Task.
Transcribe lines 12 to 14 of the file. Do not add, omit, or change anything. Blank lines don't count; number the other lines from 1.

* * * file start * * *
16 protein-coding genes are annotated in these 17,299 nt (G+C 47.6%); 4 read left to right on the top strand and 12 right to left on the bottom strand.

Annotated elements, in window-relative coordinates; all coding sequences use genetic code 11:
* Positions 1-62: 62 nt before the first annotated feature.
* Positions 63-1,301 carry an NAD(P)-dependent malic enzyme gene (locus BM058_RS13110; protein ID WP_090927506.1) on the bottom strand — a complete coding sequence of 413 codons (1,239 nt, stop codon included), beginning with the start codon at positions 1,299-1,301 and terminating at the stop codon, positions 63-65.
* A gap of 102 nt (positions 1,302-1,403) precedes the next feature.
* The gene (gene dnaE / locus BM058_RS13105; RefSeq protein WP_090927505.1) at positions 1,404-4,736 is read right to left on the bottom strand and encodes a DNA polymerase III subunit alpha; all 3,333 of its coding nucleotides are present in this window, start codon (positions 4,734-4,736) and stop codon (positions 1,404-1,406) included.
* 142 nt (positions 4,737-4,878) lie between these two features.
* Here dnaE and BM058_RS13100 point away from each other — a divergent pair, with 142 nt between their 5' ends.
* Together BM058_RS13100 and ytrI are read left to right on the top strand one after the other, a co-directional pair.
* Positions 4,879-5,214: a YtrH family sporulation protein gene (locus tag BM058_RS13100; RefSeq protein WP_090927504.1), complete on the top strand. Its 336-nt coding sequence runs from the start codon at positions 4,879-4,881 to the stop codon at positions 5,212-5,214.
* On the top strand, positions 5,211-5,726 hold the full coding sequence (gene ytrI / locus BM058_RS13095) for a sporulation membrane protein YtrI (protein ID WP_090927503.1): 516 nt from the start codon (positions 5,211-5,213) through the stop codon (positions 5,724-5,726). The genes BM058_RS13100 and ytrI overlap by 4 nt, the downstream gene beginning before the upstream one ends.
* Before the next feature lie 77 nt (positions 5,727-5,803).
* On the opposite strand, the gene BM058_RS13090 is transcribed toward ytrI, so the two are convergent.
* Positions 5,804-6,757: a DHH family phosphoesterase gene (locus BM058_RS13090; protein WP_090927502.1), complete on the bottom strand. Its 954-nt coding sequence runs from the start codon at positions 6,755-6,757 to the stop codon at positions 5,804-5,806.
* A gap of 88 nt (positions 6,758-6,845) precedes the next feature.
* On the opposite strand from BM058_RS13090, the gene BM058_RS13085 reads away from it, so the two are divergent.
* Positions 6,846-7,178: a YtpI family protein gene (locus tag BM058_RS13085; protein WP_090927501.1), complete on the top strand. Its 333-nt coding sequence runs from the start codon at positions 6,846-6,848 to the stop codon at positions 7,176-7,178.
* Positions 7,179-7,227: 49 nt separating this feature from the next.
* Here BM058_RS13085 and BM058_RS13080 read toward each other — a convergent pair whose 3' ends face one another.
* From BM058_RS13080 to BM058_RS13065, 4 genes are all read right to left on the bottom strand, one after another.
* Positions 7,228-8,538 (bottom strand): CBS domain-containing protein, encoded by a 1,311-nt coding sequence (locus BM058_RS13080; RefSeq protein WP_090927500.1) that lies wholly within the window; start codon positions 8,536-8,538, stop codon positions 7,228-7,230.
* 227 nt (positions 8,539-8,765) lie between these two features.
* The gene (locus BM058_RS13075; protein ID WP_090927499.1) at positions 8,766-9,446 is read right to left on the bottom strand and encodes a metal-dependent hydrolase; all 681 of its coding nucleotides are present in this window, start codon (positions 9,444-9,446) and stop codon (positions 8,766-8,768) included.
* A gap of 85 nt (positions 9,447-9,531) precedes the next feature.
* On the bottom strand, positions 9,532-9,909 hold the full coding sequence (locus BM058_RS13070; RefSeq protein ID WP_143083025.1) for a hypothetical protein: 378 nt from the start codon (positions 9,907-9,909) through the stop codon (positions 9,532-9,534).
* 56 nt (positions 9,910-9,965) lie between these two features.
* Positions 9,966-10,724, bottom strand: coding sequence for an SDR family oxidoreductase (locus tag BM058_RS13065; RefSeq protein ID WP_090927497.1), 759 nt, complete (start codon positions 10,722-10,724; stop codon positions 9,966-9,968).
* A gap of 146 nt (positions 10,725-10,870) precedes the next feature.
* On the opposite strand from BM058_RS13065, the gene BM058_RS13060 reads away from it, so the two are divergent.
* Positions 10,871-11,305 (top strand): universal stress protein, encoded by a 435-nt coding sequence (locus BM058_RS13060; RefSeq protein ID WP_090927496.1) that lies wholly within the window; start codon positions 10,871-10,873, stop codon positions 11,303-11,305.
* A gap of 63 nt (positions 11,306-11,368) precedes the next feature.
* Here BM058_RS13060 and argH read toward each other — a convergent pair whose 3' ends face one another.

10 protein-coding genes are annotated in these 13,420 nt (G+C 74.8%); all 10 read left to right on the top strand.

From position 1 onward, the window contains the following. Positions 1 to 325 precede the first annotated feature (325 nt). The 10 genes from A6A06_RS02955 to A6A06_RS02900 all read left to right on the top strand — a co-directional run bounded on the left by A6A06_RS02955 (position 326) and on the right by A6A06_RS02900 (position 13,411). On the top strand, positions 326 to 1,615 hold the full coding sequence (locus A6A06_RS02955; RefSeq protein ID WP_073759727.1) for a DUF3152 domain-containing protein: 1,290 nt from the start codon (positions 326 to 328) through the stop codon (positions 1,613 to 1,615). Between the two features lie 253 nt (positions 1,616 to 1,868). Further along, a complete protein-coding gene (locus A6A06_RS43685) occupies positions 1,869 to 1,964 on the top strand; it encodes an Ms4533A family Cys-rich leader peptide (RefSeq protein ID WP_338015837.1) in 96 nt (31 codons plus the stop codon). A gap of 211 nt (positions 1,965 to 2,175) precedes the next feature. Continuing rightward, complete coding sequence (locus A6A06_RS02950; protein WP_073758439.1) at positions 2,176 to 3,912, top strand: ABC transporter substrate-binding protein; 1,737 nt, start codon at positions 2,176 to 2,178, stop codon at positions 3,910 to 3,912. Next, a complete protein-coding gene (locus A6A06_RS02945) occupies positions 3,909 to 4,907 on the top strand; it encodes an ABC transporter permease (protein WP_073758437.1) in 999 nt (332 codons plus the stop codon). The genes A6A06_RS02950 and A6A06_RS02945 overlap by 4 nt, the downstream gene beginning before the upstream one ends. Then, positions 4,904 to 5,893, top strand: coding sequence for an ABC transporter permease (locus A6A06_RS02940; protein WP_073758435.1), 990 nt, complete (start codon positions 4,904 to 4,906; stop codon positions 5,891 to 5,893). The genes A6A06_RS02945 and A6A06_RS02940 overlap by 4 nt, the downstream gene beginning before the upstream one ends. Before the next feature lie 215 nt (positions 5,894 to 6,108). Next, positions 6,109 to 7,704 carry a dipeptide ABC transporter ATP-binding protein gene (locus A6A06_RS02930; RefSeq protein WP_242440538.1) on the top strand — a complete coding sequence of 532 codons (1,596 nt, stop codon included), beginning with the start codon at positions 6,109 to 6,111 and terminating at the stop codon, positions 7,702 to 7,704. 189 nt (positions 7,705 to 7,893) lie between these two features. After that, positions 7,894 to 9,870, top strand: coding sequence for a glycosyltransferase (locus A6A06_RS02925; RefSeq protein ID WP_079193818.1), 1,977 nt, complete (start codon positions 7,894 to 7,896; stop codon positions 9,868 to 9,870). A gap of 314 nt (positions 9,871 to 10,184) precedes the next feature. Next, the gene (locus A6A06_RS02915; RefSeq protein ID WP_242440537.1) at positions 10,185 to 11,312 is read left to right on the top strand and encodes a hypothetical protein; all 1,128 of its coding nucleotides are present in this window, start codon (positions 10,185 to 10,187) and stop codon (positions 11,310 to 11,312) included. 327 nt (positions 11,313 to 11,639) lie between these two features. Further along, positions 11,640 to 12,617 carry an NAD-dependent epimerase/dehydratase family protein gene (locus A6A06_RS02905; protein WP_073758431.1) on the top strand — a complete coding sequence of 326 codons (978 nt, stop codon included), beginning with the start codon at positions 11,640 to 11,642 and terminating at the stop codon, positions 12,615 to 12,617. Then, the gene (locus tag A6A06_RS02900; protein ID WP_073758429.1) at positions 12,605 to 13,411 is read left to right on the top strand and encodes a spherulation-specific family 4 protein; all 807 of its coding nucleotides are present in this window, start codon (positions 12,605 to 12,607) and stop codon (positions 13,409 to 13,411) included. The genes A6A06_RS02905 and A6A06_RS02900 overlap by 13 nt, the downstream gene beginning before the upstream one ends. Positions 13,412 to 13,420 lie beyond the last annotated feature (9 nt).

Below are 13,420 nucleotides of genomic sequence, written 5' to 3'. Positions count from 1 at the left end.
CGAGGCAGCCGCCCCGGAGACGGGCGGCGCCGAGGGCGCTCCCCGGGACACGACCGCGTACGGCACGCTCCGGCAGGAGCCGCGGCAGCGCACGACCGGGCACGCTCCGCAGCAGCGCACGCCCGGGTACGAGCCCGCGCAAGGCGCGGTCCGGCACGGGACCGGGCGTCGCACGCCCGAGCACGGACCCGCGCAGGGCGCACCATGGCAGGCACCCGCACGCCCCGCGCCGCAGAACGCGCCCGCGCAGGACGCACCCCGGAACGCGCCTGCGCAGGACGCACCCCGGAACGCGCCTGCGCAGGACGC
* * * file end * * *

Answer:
* Before the next feature lie 77 nt (positions 5,727-5,803).
* On the opposite strand, the gene BM058_RS13090 is transcribed toward ytrI, so the two are convergent.
* Positions 5,804-6,757: a DHH family phosphoesterase gene (locus BM058_RS13090; protein WP_090927502.1), complete on the bottom strand. Its 954-nt coding sequence runs from the start codon at positions 6,755-6,757 to the stop codon at positions 5,804-5,806.